The Uncertainty Principle

By Joey Wilson-Brooke

It used to exasperate me when my brother and I had our age-old argument: ‘Science’ versus ‘The Arts’ – which is the best? We both stand in opposite corners, with him taking the side of science and I defending my beloved English. He would often argue that what he studied was useful, that it could help mankind to progress even further, take on new frontiers and understand the bigger picture of life and the universe. I said to him that before people even knew what stars were, they knew that they wanted to talk and write about them; that the vastness of such questions about the universe can only be discovered when the interiority of our own lives and selves has been fully explored. At this point he would roll his eyes and walk away. This is when I feel I have delivered the sucker punch – I can balance my argument and understand both opinions, but he doesn’t. He cannot concede that literature, reading, freedom of speech, writing and poetry have a place equal to his equations and theories.

However, I recently began to doubt my own arguments. I was glad that my brother hadn’t brought up the topic in a while because I would have been flattened in seconds. I lost the belief and direction that I had felt before. Grief is a hard emotion to combat. It sits on your chest and weighs you down with memories, guilt, doubts and wishes. Everyone is different and handles things differently, and I felt that I had to be useful again, to regain a sense of purpose. That decision didn’t help to lift the weight though, as I had hoped it would.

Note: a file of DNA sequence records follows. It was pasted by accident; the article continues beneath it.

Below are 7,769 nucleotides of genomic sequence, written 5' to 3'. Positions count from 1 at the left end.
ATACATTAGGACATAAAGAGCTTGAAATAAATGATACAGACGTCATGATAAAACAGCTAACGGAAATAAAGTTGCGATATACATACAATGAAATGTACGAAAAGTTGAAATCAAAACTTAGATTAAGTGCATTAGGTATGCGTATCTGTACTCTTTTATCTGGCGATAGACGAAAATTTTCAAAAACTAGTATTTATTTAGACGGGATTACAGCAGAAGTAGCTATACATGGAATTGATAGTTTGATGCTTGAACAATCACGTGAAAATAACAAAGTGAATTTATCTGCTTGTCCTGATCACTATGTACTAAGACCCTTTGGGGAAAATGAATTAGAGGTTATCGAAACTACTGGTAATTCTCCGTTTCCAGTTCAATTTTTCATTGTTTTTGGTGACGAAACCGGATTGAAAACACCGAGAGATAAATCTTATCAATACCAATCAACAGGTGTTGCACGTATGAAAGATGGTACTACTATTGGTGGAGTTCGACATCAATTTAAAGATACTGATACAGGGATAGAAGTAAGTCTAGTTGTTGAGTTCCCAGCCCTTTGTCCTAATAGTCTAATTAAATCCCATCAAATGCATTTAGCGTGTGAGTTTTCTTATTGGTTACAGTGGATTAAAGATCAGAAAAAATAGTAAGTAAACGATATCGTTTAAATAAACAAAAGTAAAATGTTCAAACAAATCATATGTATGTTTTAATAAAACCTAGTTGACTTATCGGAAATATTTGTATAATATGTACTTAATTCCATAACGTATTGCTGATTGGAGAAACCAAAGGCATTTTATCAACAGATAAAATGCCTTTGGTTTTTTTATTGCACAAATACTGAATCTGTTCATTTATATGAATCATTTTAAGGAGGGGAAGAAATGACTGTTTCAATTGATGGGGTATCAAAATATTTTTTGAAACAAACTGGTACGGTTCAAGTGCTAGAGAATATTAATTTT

The moment I felt relief was when a friend sent me a poem that had helped them in a similar situation. Rosetti’s ‘Remember’ is a very popular poem – you might even call it cliché, like the Wedding March at a wedding – but that doesn’t change its effect. Its popularity only assured me that it speaks the truth. From then on, I stopped my doubts and knew my argument was solid.

There is one certainty in life, and that is uncertainty. We will always have questions about the universe: why things happen and what the reason is for them. Some of these questions will be answered with a theory, but some of them will be answered with a sentence, or a poem. Even if the answer isn’t exact or defined, there is some comfort in knowing that you are not the only person to ask it.

Joey Wilson-Brooke is an English and Related Literature student at the University of York, and the Treasurer of York PEN.


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